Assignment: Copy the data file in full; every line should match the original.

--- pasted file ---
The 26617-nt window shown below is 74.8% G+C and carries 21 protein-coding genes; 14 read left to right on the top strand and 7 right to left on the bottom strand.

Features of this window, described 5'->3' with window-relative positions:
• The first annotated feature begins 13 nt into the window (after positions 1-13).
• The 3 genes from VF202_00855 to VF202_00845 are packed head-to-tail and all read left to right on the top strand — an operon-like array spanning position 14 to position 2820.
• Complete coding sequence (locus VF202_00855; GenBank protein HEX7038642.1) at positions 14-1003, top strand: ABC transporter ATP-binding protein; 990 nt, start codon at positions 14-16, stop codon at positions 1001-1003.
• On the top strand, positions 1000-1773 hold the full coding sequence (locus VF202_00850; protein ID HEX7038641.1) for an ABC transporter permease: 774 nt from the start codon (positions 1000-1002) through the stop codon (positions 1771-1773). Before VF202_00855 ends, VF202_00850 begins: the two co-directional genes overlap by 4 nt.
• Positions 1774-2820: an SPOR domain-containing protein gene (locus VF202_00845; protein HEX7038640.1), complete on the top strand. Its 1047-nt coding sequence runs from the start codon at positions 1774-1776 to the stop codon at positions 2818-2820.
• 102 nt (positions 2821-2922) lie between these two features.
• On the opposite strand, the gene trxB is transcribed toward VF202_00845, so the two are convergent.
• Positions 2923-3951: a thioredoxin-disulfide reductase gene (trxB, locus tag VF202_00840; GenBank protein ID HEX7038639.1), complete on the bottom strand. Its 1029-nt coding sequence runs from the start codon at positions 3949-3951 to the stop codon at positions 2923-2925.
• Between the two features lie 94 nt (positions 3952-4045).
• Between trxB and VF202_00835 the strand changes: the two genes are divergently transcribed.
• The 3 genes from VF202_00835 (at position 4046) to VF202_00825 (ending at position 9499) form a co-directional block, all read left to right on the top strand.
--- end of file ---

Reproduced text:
The 26617-nt window shown below is 74.8% G+C and carries 21 protein-coding genes; 14 read left to right on the top strand and 7 right to left on the bottom strand.

Features of this window, described 5'->3' with window-relative positions:
• The first annotated feature begins 13 nt into the window (after positions 1-13).
• The 3 genes from VF202_00855 to VF202_00845 are packed head-to-tail and all read left to right on the top strand — an operon-like array spanning position 14 to position 2820.
• Complete coding sequence (locus VF202_00855; GenBank protein HEX7038642.1) at positions 14-1003, top strand: ABC transporter ATP-binding protein; 990 nt, start codon at positions 14-16, stop codon at positions 1001-1003.
• On the top strand, positions 1000-1773 hold the full coding sequence (locus VF202_00850; protein ID HEX7038641.1) for an ABC transporter permease: 774 nt from the start codon (positions 1000-1002) through the stop codon (positions 1771-1773). Before VF202_00855 ends, VF202_00850 begins: the two co-directional genes overlap by 4 nt.
• Positions 1774-2820: an SPOR domain-containing protein gene (locus VF202_00845; protein HEX7038640.1), complete on the top strand. Its 1047-nt coding sequence runs from the start codon at positions 1774-1776 to the stop codon at positions 2818-2820.
• 102 nt (positions 2821-2922) lie between these two features.
• On the opposite strand, the gene trxB is transcribed toward VF202_00845, so the two are convergent.
• Positions 2923-3951: a thioredoxin-disulfide reductase gene (trxB, locus tag VF202_00840; GenBank protein ID HEX7038639.1), complete on the bottom strand. Its 1029-nt coding sequence runs from the start codon at positions 3949-3951 to the stop codon at positions 2923-2925.
• Between the two features lie 94 nt (positions 3952-4045).
• Between trxB and VF202_00835 the strand changes: the two genes are divergently transcribed.
• The 3 genes from VF202_00835 (at position 4046) to VF202_00825 (ending at position 9499) form a co-directional block, all read left to right on the top strand.